Epco, Inc. and Subsidiaries v. Commissioner., United States Tax Court - Memorandum Decision, T.C. Memo. 1995-499, Docket No. 25248-93., Filed October 17, 1995
Epco, Inc. and Subsidiaries v. Commissioner.
United States Tax Court - Memorandum Decision
T.C. Memo. 1995-499
Docket No. 25248-93.
Filed October 17, 1995.
Juan D. Keller, Paul P. Weil, and Philip B. Wright, St. Louis, Mo., for the petitioner. James A. Kutten, for the respondent.
SUPPLEMENTAL MEMORANDUM OPINION
GOLDBERG, Special Trial Judge: This matter is before the Court on petitioner's Motion for Reconsideration under Rule 161 and Motion to Vacate Decision under Rule 162. The motions relate to our Memorandum Findings of Facts and Opinion filed June 12, 1995 ([Dec. 50,681(M)] T.C. Memo. 1995-249), and our decision entered on June 14, 1995. The facts and holding of that opinion are incorporated herein by this reference. 1
1 Unless otherwise indicated, all section references are to the Internal Revenue Code as amended. All Rule references are to the Tax Court Rules of Practice and Procedure.
Brooks McArthy (McArthy) sought to develop a trailer park on land he owned to be called Brookshire Village Mobile Home Park (Brookshire). McArthy utilized the resources of Eugene Fribis (Fribis), an engineer consultant and owner of Epco, Inc. (petitioner), the common parent of an affiliated group that includes House Springs Sewer Co. (House Springs) and Imperial Utility Corp. (Imperial). In particular, Fribis advised McArthy regarding the sewer system Brookshire would require. McArthy later opted for an underground sewage pipe extension to County Club Manor (Manor), a sewage treatment facility operated by Imperial. This method required the construction of pipes and expansion of Manor to handle the additional sewage. The cost of this method totaled $540,000. Each mobile home was required to pay a $400 "contribution in aid of construction fee" and a monthly service charge of $18 for sewage treatment. 2
2 The term "tap-on fee" is commonly used interchangeably with the term "contribution in aid of construction".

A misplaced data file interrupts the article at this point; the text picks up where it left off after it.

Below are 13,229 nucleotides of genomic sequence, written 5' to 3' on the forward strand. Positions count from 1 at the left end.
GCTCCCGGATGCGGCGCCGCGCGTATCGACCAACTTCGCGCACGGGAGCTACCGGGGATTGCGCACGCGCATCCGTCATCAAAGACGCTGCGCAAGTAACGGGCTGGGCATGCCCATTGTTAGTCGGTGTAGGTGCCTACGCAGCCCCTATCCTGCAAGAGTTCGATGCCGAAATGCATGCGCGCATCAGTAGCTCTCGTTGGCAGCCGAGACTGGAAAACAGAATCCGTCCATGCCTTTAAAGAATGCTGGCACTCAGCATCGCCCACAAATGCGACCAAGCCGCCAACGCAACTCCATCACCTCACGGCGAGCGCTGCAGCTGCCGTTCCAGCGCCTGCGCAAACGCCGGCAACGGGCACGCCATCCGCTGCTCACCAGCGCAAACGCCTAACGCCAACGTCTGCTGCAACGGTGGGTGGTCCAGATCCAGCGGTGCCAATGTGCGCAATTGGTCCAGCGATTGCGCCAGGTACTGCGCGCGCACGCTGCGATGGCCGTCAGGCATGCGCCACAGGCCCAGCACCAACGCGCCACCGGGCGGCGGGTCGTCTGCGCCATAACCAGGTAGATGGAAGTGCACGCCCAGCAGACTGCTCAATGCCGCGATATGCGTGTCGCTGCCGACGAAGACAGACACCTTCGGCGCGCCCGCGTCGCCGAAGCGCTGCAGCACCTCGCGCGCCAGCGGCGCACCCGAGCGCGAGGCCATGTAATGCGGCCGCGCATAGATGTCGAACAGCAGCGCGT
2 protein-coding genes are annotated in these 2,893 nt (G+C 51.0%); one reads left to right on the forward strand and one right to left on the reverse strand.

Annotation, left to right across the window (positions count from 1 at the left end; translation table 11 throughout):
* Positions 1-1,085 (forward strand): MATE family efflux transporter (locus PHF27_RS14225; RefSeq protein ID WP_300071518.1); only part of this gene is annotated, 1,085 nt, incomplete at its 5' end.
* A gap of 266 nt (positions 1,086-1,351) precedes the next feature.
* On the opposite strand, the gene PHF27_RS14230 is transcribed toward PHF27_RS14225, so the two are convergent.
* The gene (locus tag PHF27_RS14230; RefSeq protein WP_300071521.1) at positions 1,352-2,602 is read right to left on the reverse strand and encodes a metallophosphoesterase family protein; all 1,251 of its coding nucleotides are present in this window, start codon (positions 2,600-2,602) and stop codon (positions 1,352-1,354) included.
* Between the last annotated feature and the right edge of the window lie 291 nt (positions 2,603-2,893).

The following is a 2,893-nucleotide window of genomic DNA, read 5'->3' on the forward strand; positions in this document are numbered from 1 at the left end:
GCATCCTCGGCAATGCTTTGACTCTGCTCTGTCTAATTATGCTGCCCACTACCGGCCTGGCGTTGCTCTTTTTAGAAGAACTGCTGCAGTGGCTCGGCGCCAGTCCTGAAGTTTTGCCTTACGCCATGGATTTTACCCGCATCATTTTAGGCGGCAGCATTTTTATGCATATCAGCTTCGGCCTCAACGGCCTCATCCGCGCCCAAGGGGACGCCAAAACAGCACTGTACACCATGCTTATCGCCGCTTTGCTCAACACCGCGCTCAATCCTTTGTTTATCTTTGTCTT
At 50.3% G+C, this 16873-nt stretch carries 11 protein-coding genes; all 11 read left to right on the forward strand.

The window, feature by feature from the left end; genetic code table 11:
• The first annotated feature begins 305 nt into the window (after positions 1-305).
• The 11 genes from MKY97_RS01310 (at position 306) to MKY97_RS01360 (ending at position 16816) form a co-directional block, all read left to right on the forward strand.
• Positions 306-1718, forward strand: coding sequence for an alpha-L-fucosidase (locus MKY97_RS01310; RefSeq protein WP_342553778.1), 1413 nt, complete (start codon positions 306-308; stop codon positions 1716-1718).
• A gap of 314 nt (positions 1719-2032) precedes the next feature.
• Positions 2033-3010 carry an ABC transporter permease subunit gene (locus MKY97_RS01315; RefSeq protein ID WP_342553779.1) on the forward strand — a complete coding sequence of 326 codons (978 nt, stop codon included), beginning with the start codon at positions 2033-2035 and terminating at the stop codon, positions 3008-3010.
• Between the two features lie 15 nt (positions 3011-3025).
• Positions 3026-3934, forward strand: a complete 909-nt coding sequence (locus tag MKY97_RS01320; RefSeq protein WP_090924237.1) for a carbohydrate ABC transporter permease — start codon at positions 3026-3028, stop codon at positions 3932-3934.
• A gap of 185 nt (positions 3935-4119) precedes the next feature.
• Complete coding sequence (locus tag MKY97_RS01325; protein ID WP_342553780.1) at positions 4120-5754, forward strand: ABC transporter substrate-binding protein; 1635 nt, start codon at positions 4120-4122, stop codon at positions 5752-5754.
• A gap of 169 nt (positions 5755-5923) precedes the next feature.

Imperial contracted with McArthy to build a sewer system for Brookshire. Imperial agreed to build an underground wastewater collection pipe extending from Manor to Brookshire. McArthy agreed to pay Imperial $200,000 in "tap-on fees" ("contributions in aid of construction") and deposited this amount in an interest-bearing checking account in the names of McArthy and Imperial at Lemay Bank & Trust Co. The account bore McArthy's Social Security number as the taxpayer identification number, and interest earned on the account was paid to McArthy. Funds could be withdrawn from the bank by checks signed by both Fribis, as president of Imperial, and McArthy.
Imperial contracted with McClanahan Contracting (McClanahan), a partnership of which Fribis was a partner, to install the sewer main-line extension and expand Manor. The cost of extending the main-line from Manor to Brookshire was $350,000. Imperial paid approximately $150,000 of this cost and the remainder consisted of the $200,000 from the escrow account. The expansion of Manor cost $190,000.
The escrowed funds were credited toward the $400 per pad "contribution in aid of construction fee". As such, Imperial did not charge McArthy a fee to connect each mobile home to the sewer system. From the escrow account, $164,375 was disbursed in 1988 and $35,625 was disbursed in 1989 to subcontractors and contractors working on the construction of the sewer pipeline, including Price Bros., Klueter Bros., McClanahan, and Fred Weber Inc. Imperial now owns the sewer line extension.
On its 1988 Federal income tax return, petitioner included in gross income the $164,375 disbursed from the escrow and claimed depreciation in connection with those disbursements. Petitioner did not report the $35,625 on its 1989 Federal income tax return. In her notice of deficiency, respondent determined that the $35,625 was includable in petitioner's income for 1989 as "contributions in aid of construction" under section 118.
At trial and in its briefs, petitioner argued that: (1) The contribution by McArthy (escrowed funds) is not a "contribution in aid of construction" within the meaning of section 118(b), but a nontaxable contribution to the capital of Imperial; (2) if the payment is a "contribution in aid of construction", including such amount in the income of a corporation would violate the Sixteenth Amendment; and (3) in the alternative, the fair market value of McArthy's contribution should be based on the revenue generated by the sewer line rather than the cost of construction.
In Epco, Inc. & Subs. v. Commissioner [Dec. 50,681(M)], T.C. Memo. 1995-249, we found that the funds disbursed from the escrow account were "contributions in aid of construction" of the sewer pipeline, and, therefore, we held that the amounts disbursed are includable in petitioner's income. Id. We further held, based on the legislative history of nonshareholder contributions, that including in income "contributions in aid of construction" did not violate the Sixteenth Amendment. With respect to petitioner's alternative argument, we stated: